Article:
The present study shows that puppies from low-income communities in rabies endemic regions respond well to a standard dose of high quality, inactivated rabies vaccine without any apparent adverse reactions (Merial Animal Health Limited, MSD Animal Health, Tizard 2013). All the puppies sampled following vaccination in this study generated antibody titres >0.5 IU/ml after vaccination, and most individuals recorded much higher titres. Although the sample was small, somewhat related to the poor general background survival of puppies here (see online supplementary Table S1), this result was consistent across the study group irrespective of the levels of prevaccinal antibody, the administration of ivermectin at the time of vaccination, or concurrent vaccination against CDV and CPV. Nonetheless, given the lack of published data, larger field studies to investigate the effects of ivermectin on immunological responses to inactivated rabies vaccine may be warranted given that ivermectin is often administered as part of rabies vaccination programmes.

None of the puppies had prevaccination antibody titres >0.5 IU/ml that might be indicative of maternal antibody against rabies. However, because of the uncertain vaccination status of the dams, it was not possible to determine whether the low prevaccinal antibody titre of 0.29 IU/ml detected in one puppy in the Serengeti was the result of maternal antibody. More detailed studies of the maternal antibody status and immunological responses of puppies in these low-income settings is also warranted, particularly as the development of large-scale rabies control and elimination programmes across Asia and Africa (Lapiz and others 2012, Putra and others 2013, WHO 2013) is likely to result in an increasing proportion of puppies born to vaccinated dams.

Rabies is a serious zoonosis that remains uncontrolled in dog populations throughout much of Asia and Africa. Given the inadequacy of vaccination campaigns, a substantial proportion of free-roaming dogs in affected communities are never vaccinated or vaccinated only once in their lifetime (Mitmoonpitak and others 1998, Lembo and others 2010). Although mortality in puppies less than three months of age is generally high in these populations (Brooks 1990, de Balogh and others 1993, Kitala and others 2001, Gsell and others 2012, Morters and others 2014b), delaying vaccination until puppies are three months of age may result in these dogs never being vaccinated. On the basis of results of the present study, and the risk of human beings contracting rabies from young puppies (Mitmoonpitak and others 1997, Taiwo and others 1998, WHO 1998, Widdowson and others 2002, Awoyomi and others 2007), all dogs in rabies endemic regions, including puppies less than three months of age, should be vaccinated against rabies as recommended by the WHO (WHO 2004, 2013). While puppy vaccination should therefore be included in annual rabies vaccination campaigns, these efforts should not compromise vaccination of juvenile and adult dogs, which have higher survival rates than puppies and are therefore important in maintaining vaccination coverage between campaigns (Morters and others 2014b). As humoral immunity can wane rapidly in young dogs (Siegrist 2012) and puppies are continually acquired by community members throughout the year, it is recommended that all young dogs should also be given primary and booster vaccinations whenever veterinary services are available to dog owners.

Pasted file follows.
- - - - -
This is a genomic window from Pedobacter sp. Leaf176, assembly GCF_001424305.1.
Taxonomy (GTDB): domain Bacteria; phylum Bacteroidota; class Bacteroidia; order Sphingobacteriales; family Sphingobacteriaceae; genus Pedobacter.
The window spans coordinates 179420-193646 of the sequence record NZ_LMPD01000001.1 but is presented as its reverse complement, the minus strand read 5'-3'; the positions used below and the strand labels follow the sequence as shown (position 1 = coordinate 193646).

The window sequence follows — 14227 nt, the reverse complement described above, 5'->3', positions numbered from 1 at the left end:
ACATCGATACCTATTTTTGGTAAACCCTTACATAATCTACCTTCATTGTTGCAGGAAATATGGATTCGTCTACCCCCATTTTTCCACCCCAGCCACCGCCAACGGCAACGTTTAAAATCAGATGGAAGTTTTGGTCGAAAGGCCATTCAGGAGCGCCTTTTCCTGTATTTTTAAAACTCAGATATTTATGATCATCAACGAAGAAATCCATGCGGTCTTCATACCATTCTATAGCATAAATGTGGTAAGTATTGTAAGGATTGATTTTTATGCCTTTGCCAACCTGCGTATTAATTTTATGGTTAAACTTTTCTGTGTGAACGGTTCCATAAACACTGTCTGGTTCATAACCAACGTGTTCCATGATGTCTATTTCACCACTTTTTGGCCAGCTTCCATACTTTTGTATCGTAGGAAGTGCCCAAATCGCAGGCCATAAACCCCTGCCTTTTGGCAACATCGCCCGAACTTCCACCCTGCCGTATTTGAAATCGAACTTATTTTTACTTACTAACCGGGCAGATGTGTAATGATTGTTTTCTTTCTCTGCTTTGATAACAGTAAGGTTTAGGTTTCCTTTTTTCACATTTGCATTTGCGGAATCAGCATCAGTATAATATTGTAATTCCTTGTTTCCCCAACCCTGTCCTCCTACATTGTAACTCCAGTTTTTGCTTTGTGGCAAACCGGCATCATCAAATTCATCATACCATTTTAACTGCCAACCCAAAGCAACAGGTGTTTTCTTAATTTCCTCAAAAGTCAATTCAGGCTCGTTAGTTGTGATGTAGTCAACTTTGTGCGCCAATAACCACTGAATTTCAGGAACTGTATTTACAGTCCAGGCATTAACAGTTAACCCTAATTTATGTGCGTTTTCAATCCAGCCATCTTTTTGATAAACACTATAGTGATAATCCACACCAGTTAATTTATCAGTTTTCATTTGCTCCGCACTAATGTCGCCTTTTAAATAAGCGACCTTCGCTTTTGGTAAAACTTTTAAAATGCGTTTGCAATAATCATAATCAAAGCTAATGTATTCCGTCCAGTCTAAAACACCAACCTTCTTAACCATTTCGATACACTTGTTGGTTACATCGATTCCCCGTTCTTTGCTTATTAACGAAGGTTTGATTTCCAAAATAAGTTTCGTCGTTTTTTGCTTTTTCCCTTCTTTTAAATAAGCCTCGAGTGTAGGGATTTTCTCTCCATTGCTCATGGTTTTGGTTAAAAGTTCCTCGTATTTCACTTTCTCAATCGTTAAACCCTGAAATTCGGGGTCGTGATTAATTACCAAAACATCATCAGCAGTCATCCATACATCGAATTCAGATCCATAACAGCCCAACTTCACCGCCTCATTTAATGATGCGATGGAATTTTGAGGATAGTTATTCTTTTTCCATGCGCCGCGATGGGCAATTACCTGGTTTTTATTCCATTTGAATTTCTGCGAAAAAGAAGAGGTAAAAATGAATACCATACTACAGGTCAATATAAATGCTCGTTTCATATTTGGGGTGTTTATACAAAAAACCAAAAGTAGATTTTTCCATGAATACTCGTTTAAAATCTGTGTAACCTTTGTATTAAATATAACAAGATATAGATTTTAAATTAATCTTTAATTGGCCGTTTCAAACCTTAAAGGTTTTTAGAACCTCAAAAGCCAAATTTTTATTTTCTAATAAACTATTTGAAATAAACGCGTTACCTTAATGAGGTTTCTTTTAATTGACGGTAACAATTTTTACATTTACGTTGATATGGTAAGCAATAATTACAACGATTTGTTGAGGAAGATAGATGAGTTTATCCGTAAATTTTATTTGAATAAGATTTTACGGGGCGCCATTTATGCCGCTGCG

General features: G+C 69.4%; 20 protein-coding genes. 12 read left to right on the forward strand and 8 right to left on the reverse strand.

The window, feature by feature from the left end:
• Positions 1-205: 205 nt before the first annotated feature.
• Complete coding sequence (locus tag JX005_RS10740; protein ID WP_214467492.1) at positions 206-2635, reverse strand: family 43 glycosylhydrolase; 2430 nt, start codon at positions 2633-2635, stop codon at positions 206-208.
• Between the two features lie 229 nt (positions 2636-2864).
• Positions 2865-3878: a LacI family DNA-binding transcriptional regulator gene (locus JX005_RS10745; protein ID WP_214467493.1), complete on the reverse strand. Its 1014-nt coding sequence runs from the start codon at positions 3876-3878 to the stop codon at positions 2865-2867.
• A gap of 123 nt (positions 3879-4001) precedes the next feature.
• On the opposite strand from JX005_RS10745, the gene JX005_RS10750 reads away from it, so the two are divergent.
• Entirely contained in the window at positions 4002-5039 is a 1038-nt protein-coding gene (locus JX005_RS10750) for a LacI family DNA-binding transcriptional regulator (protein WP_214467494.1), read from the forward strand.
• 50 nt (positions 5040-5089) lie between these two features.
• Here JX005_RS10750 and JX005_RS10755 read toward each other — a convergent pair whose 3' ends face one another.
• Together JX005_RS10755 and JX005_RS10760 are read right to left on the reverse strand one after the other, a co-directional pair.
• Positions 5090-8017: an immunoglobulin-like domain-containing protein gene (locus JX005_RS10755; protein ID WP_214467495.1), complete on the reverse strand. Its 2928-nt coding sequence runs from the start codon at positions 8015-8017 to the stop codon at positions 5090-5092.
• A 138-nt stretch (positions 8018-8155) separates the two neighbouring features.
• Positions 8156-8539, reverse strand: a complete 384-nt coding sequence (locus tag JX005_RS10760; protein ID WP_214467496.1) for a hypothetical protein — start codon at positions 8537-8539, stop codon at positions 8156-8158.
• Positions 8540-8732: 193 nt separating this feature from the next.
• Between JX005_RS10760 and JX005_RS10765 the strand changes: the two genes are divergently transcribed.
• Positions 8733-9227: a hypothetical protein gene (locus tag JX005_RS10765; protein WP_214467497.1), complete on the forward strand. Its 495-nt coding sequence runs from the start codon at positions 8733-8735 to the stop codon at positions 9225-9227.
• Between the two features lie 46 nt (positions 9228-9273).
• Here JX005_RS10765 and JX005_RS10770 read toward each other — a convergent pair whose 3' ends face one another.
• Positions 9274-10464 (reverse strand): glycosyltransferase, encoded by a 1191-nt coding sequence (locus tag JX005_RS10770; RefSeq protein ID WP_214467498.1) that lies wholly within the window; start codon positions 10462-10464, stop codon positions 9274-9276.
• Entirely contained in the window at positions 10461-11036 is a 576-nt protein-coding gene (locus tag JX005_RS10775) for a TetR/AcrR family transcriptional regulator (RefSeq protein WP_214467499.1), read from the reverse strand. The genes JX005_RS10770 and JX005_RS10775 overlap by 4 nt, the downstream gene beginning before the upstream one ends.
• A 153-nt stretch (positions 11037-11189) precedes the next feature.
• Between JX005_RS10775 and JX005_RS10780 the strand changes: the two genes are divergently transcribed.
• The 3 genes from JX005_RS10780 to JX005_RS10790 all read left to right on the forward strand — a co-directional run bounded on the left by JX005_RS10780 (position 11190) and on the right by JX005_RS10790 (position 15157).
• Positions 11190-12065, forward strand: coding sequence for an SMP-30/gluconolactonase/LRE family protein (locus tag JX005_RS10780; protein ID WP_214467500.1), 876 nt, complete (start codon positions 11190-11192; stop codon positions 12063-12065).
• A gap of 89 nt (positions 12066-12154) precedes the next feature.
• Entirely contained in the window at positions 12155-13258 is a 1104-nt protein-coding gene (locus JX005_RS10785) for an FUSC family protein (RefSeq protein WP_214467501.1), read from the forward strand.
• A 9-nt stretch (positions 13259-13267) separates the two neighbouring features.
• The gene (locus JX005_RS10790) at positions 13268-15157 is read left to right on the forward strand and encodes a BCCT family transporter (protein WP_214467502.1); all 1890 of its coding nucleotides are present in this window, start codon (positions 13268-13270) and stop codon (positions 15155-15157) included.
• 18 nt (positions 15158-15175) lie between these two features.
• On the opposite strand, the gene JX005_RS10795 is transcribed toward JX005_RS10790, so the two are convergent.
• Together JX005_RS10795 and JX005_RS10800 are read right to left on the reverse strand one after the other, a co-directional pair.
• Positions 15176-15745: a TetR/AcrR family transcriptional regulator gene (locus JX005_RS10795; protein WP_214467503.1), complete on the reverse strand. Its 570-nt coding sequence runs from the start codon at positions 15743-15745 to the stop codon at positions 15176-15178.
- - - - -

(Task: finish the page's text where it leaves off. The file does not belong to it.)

The authors thank Dr Tiziana Lembo and the dog vaccination teams of the Serengeti Health Initiative funded through Lincoln Park Zoo for providing valuable field support. The authors also thank Trudy Goddard, David Seldon, Emma Wise and Hooman Goharriz for their technical assistance.

  • Accepted May 19, 2015.


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  • Provenance: not commissioned; externally peer reviewed

  • Funding Funding for the study in Zenzele was provided by the International Fund for Animal Welfare (IFAW) and World Animal Protection (WAP). Funding for the study in Tanzania was provided by the RCVS Small Grant Programme and the University of Edinburgh Small Grant Scholarship Program. Dog vaccines for the Serengeti study were donated by MSD Animal Health. Partial funding for the APHA was provided by the UK Department for Environment and Rural Affairs (Project SV3500). JW receives support from the Alborada Trust and the Research and Policy for Infectious Disease Dynamics Program of the Science and Technology Directorate, Department of Homeland Security, Fogarty International Centre, National Institute of Health.